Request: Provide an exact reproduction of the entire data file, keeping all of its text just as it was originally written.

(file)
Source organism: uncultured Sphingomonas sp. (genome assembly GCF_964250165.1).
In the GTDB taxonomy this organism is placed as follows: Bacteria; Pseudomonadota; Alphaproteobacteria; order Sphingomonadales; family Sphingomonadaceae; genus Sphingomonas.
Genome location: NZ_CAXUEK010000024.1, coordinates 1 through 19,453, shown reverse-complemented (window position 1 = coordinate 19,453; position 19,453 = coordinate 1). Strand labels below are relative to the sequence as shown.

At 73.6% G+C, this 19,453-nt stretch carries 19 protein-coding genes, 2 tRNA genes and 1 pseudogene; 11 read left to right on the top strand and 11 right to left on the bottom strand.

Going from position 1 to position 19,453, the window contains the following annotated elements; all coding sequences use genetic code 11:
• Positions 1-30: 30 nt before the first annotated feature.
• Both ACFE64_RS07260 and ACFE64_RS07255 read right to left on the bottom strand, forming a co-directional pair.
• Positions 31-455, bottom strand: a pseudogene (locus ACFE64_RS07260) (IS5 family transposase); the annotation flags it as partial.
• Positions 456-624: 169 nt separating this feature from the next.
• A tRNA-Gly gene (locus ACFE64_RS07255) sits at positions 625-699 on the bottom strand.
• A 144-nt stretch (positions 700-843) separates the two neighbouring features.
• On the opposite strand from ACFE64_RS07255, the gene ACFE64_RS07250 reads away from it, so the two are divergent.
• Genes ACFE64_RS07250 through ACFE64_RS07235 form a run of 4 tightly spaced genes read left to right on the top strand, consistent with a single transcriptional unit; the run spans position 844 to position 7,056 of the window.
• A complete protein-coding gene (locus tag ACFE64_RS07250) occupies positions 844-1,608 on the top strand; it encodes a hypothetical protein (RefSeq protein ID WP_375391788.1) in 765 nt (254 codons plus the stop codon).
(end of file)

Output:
Source organism: uncultured Sphingomonas sp. (genome assembly GCF_964250165.1).
In the GTDB taxonomy this organism is placed as follows: Bacteria; Pseudomonadota; Alphaproteobacteria; order Sphingomonadales; family Sphingomonadaceae; genus Sphingomonas.
Genome location: NZ_CAXUEK010000024.1, coordinates 1 through 19,453, shown reverse-complemented (window position 1 = coordinate 19,453; position 19,453 = coordinate 1). Strand labels below are relative to the sequence as shown.

At 73.6% G+C, this 19,453-nt stretch carries 19 protein-coding genes, 2 tRNA genes and 1 pseudogene; 11 read left to right on the top strand and 11 right to left on the bottom strand.

Going from position 1 to position 19,453, the window contains the following annotated elements; all coding sequences use genetic code 11:
• Positions 1-30: 30 nt before the first annotated feature.
• Both ACFE64_RS07260 and ACFE64_RS07255 read right to left on the bottom strand, forming a co-directional pair.
• Positions 31-455, bottom strand: a pseudogene (locus ACFE64_RS07260) (IS5 family transposase); the annotation flags it as partial.
• Positions 456-624: 169 nt separating this feature from the next.
• A tRNA-Gly gene (locus ACFE64_RS07255) sits at positions 625-699 on the bottom strand.
• A 144-nt stretch (positions 700-843) separates the two neighbouring features.
• On the opposite strand from ACFE64_RS07255, the gene ACFE64_RS07250 reads away from it, so the two are divergent.
• Genes ACFE64_RS07250 through ACFE64_RS07235 form a run of 4 tightly spaced genes read left to right on the top strand, consistent with a single transcriptional unit; the run spans position 844 to position 7,056 of the window.
• A complete protein-coding gene (locus tag ACFE64_RS07250) occupies positions 844-1,608 on the top strand; it encodes a hypothetical protein (RefSeq protein ID WP_375391788.1) in 765 nt (254 codons plus the stop codon).